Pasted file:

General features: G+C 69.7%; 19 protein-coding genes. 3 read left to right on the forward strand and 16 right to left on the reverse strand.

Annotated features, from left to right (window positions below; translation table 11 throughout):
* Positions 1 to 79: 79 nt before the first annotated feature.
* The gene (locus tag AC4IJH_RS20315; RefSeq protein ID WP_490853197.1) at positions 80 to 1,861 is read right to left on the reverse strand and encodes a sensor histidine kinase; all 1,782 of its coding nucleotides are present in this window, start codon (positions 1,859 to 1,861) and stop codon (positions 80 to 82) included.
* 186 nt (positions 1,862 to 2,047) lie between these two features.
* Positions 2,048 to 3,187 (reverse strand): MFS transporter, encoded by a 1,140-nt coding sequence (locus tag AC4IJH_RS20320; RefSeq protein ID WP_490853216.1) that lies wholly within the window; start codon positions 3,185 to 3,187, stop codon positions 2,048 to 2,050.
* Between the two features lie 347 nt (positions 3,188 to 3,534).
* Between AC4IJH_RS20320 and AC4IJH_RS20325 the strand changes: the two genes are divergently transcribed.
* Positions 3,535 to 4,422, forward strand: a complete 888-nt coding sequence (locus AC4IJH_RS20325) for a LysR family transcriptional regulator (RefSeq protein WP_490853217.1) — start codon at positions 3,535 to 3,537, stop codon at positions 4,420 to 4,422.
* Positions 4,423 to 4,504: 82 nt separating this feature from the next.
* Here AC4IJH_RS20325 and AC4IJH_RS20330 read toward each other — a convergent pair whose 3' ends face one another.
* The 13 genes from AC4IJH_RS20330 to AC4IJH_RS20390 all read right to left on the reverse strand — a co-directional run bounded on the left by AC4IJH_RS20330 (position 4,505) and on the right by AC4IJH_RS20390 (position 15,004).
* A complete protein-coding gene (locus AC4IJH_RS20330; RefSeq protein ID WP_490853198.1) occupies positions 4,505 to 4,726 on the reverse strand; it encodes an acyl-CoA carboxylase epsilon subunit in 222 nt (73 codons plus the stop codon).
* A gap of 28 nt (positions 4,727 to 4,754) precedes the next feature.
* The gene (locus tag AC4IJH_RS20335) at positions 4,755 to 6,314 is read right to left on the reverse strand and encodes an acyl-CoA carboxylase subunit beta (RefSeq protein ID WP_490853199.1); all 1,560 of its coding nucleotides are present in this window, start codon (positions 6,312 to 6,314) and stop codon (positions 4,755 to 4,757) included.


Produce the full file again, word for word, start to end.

General features: G+C 69.7%; 19 protein-coding genes. 3 read left to right on the forward strand and 16 right to left on the reverse strand.

Annotated features, from left to right (window positions below; translation table 11 throughout):
* Positions 1 to 79: 79 nt before the first annotated feature.
* The gene (locus tag AC4IJH_RS20315; RefSeq protein ID WP_490853197.1) at positions 80 to 1,861 is read right to left on the reverse strand and encodes a sensor histidine kinase; all 1,782 of its coding nucleotides are present in this window, start codon (positions 1,859 to 1,861) and stop codon (positions 80 to 82) included.
* 186 nt (positions 1,862 to 2,047) lie between these two features.
* Positions 2,048 to 3,187 (reverse strand): MFS transporter, encoded by a 1,140-nt coding sequence (locus tag AC4IJH_RS20320; RefSeq protein ID WP_490853216.1) that lies wholly within the window; start codon positions 3,185 to 3,187, stop codon positions 2,048 to 2,050.
* Between the two features lie 347 nt (positions 3,188 to 3,534).
* Between AC4IJH_RS20320 and AC4IJH_RS20325 the strand changes: the two genes are divergently transcribed.
* Positions 3,535 to 4,422, forward strand: a complete 888-nt coding sequence (locus AC4IJH_RS20325) for a LysR family transcriptional regulator (RefSeq protein WP_490853217.1) — start codon at positions 3,535 to 3,537, stop codon at positions 4,420 to 4,422.
* Positions 4,423 to 4,504: 82 nt separating this feature from the next.
* Here AC4IJH_RS20325 and AC4IJH_RS20330 read toward each other — a convergent pair whose 3' ends face one another.
* The 13 genes from AC4IJH_RS20330 to AC4IJH_RS20390 all read right to left on the reverse strand — a co-directional run bounded on the left by AC4IJH_RS20330 (position 4,505) and on the right by AC4IJH_RS20390 (position 15,004).
* A complete protein-coding gene (locus AC4IJH_RS20330; RefSeq protein ID WP_490853198.1) occupies positions 4,505 to 4,726 on the reverse strand; it encodes an acyl-CoA carboxylase epsilon subunit in 222 nt (73 codons plus the stop codon).
* A gap of 28 nt (positions 4,727 to 4,754) precedes the next feature.
* The gene (locus tag AC4IJH_RS20335) at positions 4,755 to 6,314 is read right to left on the reverse strand and encodes an acyl-CoA carboxylase subunit beta (RefSeq protein ID WP_490853199.1); all 1,560 of its coding nucleotides are present in this window, start codon (positions 6,312 to 6,314) and stop codon (positions 4,755 to 4,757) included.